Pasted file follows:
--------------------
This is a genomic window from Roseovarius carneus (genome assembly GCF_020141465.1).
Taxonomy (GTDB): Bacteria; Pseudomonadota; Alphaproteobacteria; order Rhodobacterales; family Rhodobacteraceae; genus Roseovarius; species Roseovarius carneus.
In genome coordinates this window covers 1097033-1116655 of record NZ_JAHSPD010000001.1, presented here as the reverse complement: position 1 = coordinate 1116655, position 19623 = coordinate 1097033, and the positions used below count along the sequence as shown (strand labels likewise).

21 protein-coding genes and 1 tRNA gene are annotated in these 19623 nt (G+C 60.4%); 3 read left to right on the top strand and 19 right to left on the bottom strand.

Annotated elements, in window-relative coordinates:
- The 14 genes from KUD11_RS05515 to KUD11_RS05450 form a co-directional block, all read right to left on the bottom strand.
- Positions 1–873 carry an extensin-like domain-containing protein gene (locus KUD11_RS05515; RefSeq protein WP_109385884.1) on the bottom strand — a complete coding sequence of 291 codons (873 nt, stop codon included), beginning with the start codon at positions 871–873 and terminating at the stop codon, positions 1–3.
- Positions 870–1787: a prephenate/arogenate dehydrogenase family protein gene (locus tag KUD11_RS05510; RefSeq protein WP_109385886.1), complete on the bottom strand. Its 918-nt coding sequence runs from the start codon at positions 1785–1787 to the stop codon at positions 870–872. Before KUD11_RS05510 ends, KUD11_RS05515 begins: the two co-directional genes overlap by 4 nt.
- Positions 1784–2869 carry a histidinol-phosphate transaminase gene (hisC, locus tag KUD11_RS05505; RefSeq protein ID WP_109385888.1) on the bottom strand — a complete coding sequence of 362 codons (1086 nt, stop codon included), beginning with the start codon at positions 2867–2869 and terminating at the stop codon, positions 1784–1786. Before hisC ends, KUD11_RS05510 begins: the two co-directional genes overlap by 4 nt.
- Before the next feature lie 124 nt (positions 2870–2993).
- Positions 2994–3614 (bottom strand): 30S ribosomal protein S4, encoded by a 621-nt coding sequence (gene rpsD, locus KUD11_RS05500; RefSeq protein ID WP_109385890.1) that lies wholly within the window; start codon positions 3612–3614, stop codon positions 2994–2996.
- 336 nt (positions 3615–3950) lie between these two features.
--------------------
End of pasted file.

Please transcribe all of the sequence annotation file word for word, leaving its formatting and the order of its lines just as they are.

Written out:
This is a genomic window from Roseovarius carneus (genome assembly GCF_020141465.1).
Taxonomy (GTDB): Bacteria; Pseudomonadota; Alphaproteobacteria; order Rhodobacterales; family Rhodobacteraceae; genus Roseovarius; species Roseovarius carneus.
In genome coordinates this window covers 1097033-1116655 of record NZ_JAHSPD010000001.1, presented here as the reverse complement: position 1 = coordinate 1116655, position 19623 = coordinate 1097033, and the positions used below count along the sequence as shown (strand labels likewise).

21 protein-coding genes and 1 tRNA gene are annotated in these 19623 nt (G+C 60.4%); 3 read left to right on the top strand and 19 right to left on the bottom strand.

Annotated elements, in window-relative coordinates:
- The 14 genes from KUD11_RS05515 to KUD11_RS05450 form a co-directional block, all read right to left on the bottom strand.
- Positions 1–873 carry an extensin-like domain-containing protein gene (locus KUD11_RS05515; RefSeq protein WP_109385884.1) on the bottom strand — a complete coding sequence of 291 codons (873 nt, stop codon included), beginning with the start codon at positions 871–873 and terminating at the stop codon, positions 1–3.
- Positions 870–1787: a prephenate/arogenate dehydrogenase family protein gene (locus tag KUD11_RS05510; RefSeq protein WP_109385886.1), complete on the bottom strand. Its 918-nt coding sequence runs from the start codon at positions 1785–1787 to the stop codon at positions 870–872. Before KUD11_RS05510 ends, KUD11_RS05515 begins: the two co-directional genes overlap by 4 nt.
- Positions 1784–2869 carry a histidinol-phosphate transaminase gene (hisC, locus tag KUD11_RS05505; RefSeq protein ID WP_109385888.1) on the bottom strand — a complete coding sequence of 362 codons (1086 nt, stop codon included), beginning with the start codon at positions 2867–2869 and terminating at the stop codon, positions 1784–1786. Before hisC ends, KUD11_RS05510 begins: the two co-directional genes overlap by 4 nt.
- Before the next feature lie 124 nt (positions 2870–2993).
- Positions 2994–3614 (bottom strand): 30S ribosomal protein S4, encoded by a 621-nt coding sequence (gene rpsD, locus KUD11_RS05500; RefSeq protein ID WP_109385890.1) that lies wholly within the window; start codon positions 3612–3614, stop codon positions 2994–2996.
- 336 nt (positions 3615–3950) lie between these two features.